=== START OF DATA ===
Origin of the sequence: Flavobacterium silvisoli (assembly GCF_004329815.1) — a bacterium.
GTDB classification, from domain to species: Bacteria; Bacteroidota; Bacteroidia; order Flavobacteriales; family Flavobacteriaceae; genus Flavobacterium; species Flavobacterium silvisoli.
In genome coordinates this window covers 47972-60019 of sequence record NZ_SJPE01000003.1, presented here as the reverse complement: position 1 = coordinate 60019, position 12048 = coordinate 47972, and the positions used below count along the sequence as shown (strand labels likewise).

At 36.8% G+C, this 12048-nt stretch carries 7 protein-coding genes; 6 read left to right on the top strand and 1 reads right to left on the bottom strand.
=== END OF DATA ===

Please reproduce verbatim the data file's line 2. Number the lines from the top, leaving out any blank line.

GTDB classification, from domain to species: Bacteria; Bacteroidota; Bacteroidia; order Flavobacteriales; family Flavobacteriaceae; genus Flavobacterium; species Flavobacterium silvisoli.